The Vampire Within

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There was a period in my life when I regarded myself as the personification of perfection.  When I grew out of it I realised that the pretension was a subconscious ploy to conceal the painful conflicts within.  It took years and a lot of people’s relentless jabs and prods for me to come to terms with the insecurity feelings that haunted my inner being like a bloodsucking vampire.  When I exorcised the vampire from my being, I found myself withdrawing from society altogether.  I realised with some horror how unfit I was in the society: incapable of understanding people’s underlying motives and meanings and hence incapable of dealing with them without hurting myself.  Solitude becomes a soothing balm when you learn to accept it as your co-traveller.  There’s a young friend, however, who draws out words from me occasionally.  During one of the long conversations I had with this friend, I asked, “What is there in common between you and me that holds us together?”  Pat came th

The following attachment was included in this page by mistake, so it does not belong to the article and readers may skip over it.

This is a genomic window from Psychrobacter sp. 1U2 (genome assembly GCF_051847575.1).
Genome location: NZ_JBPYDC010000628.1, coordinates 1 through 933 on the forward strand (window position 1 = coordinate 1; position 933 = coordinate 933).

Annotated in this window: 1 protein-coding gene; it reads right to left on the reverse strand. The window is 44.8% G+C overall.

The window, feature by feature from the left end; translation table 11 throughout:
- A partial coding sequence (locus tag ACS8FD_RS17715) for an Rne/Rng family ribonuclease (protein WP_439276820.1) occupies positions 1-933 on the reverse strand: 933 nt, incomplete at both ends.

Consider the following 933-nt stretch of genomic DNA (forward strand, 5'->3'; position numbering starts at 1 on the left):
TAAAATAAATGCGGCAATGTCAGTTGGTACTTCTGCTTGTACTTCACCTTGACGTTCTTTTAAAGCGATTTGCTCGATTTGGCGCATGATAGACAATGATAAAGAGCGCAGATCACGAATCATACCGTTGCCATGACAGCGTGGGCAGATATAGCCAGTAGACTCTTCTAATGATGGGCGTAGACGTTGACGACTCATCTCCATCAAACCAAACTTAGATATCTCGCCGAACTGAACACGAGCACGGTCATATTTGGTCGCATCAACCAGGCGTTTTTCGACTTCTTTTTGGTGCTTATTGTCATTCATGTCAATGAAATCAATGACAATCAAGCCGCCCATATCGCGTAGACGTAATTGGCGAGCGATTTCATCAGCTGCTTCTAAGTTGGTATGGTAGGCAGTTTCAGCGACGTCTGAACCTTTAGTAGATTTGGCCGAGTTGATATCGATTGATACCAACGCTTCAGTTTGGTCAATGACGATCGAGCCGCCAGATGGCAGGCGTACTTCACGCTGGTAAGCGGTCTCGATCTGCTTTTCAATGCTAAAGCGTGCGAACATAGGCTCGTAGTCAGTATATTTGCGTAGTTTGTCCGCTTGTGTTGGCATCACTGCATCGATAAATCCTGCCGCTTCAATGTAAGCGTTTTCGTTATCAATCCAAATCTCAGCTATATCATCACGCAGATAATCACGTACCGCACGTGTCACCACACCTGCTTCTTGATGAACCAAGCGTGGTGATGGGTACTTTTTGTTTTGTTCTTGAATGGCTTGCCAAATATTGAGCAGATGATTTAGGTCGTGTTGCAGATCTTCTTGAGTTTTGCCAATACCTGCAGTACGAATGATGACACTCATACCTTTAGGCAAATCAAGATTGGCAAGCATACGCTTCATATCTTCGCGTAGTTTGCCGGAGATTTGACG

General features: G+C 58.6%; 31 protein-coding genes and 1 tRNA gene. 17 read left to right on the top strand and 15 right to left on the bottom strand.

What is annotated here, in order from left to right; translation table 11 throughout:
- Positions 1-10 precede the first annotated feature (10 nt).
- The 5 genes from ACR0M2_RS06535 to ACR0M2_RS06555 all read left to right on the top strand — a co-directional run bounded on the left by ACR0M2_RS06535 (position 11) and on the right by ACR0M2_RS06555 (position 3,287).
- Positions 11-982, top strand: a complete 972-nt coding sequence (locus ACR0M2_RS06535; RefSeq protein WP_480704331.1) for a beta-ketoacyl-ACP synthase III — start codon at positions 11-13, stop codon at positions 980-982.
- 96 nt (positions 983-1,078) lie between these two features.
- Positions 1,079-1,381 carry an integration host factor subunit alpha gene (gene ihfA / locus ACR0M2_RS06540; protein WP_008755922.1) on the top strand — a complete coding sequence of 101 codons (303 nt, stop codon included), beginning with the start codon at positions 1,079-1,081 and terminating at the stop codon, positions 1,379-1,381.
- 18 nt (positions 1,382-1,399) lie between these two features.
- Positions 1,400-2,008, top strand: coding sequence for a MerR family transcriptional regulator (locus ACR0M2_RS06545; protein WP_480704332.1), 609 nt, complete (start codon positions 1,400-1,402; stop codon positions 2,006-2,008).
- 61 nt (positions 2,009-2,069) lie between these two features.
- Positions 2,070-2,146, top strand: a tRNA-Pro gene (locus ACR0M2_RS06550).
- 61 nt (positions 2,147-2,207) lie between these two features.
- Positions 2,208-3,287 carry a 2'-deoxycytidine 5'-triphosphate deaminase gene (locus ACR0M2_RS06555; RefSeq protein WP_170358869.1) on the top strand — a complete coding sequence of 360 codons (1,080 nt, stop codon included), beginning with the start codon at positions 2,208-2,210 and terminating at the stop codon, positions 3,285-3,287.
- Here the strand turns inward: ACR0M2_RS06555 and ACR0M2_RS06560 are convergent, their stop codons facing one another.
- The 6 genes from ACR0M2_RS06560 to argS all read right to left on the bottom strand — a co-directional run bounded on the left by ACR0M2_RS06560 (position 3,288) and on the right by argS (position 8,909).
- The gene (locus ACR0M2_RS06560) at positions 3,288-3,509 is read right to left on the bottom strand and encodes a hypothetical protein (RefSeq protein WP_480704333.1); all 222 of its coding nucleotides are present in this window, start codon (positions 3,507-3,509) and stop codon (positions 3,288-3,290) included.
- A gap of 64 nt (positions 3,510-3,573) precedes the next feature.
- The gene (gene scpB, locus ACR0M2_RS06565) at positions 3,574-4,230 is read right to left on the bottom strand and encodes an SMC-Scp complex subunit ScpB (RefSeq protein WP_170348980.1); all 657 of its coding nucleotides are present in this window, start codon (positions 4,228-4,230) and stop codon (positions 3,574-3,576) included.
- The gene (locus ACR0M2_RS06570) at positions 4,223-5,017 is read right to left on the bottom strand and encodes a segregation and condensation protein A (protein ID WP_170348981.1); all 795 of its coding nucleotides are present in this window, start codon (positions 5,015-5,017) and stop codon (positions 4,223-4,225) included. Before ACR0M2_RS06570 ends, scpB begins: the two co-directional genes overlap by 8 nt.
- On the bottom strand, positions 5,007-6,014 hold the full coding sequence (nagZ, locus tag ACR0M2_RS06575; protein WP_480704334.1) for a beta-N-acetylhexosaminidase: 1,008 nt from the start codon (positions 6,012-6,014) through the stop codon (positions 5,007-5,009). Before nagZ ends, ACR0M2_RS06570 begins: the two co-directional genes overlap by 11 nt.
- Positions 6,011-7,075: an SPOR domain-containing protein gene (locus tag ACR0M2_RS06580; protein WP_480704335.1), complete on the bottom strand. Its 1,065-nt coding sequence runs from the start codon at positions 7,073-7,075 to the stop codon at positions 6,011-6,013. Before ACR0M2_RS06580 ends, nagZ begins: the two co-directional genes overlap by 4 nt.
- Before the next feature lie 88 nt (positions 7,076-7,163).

Sex and the Indian

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Image Courtesy imdb Hardik Patel’s personal life has been made ‘viral’ by certain holier-than-thou Indians.  If anything, it underscores the hypocrisy that accompanies the Indian mindset like a holy cow. India is a country that is governed by people with heinous criminal records.  We have no qualms about accepting as our heroes people who are worse swindlers than mafia dons.  Mass murderers are elevated to the stature of gods and temples are constructed for them.  But when it comes to sex, we have a quaint sense of morality. Even Nehru has been drawn into the controversy and parallel are drawn between that great personality and Hardik Patel who is yet to prove anything except rabble-rousing skills.  Some BJP leaders even went to the ridiculous extent of posting pictures of Nehru hugging his own sister to show that he was a sex maniac.  Nehru might have had extramarital affairs.  Extramarital affairs are not justifiable as they pose serious threats to family bonds and